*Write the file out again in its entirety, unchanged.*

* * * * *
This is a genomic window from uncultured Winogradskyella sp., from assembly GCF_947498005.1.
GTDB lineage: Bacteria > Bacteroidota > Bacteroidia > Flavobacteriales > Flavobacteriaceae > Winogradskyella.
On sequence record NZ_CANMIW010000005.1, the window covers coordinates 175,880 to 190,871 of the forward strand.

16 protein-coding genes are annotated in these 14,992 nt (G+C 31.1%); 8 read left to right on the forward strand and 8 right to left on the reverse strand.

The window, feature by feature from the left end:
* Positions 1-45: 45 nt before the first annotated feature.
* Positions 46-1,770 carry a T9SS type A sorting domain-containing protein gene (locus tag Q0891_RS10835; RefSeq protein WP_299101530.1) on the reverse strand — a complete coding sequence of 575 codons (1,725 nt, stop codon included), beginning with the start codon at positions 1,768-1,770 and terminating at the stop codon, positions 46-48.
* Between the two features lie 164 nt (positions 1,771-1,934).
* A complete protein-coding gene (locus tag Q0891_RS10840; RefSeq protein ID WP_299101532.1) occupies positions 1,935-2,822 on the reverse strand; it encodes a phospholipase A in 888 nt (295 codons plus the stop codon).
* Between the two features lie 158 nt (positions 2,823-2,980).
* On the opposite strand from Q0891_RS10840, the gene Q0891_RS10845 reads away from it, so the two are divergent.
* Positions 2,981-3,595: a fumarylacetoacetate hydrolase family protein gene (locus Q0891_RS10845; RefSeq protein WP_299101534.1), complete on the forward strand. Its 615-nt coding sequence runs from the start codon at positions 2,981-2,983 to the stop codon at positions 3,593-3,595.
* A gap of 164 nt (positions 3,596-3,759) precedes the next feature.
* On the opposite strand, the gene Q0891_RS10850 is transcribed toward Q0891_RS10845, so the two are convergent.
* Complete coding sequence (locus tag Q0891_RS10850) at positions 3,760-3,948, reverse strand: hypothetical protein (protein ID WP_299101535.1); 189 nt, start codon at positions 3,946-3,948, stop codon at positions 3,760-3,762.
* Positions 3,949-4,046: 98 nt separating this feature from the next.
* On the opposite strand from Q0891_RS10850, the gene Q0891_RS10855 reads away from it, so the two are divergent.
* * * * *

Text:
This is a genomic window from uncultured Winogradskyella sp., from assembly GCF_947498005.1.
GTDB lineage: Bacteria > Bacteroidota > Bacteroidia > Flavobacteriales > Flavobacteriaceae > Winogradskyella.
On sequence record NZ_CANMIW010000005.1, the window covers coordinates 175,880 to 190,871 of the forward strand.

16 protein-coding genes are annotated in these 14,992 nt (G+C 31.1%); 8 read left to right on the forward strand and 8 right to left on the reverse strand.

The window, feature by feature from the left end:
* Positions 1-45: 45 nt before the first annotated feature.
* Positions 46-1,770 carry a T9SS type A sorting domain-containing protein gene (locus tag Q0891_RS10835; RefSeq protein WP_299101530.1) on the reverse strand — a complete coding sequence of 575 codons (1,725 nt, stop codon included), beginning with the start codon at positions 1,768-1,770 and terminating at the stop codon, positions 46-48.
* Between the two features lie 164 nt (positions 1,771-1,934).
* A complete protein-coding gene (locus tag Q0891_RS10840; RefSeq protein ID WP_299101532.1) occupies positions 1,935-2,822 on the reverse strand; it encodes a phospholipase A in 888 nt (295 codons plus the stop codon).
* Between the two features lie 158 nt (positions 2,823-2,980).
* On the opposite strand from Q0891_RS10840, the gene Q0891_RS10845 reads away from it, so the two are divergent.
* Positions 2,981-3,595: a fumarylacetoacetate hydrolase family protein gene (locus Q0891_RS10845; RefSeq protein WP_299101534.1), complete on the forward strand. Its 615-nt coding sequence runs from the start codon at positions 2,981-2,983 to the stop codon at positions 3,593-3,595.
* A gap of 164 nt (positions 3,596-3,759) precedes the next feature.
* On the opposite strand, the gene Q0891_RS10850 is transcribed toward Q0891_RS10845, so the two are convergent.
* Complete coding sequence (locus tag Q0891_RS10850) at positions 3,760-3,948, reverse strand: hypothetical protein (protein ID WP_299101535.1); 189 nt, start codon at positions 3,946-3,948, stop codon at positions 3,760-3,762.
* Positions 3,949-4,046: 98 nt separating this feature from the next.
* On the opposite strand from Q0891_RS10850, the gene Q0891_RS10855 reads away from it, so the two are divergent.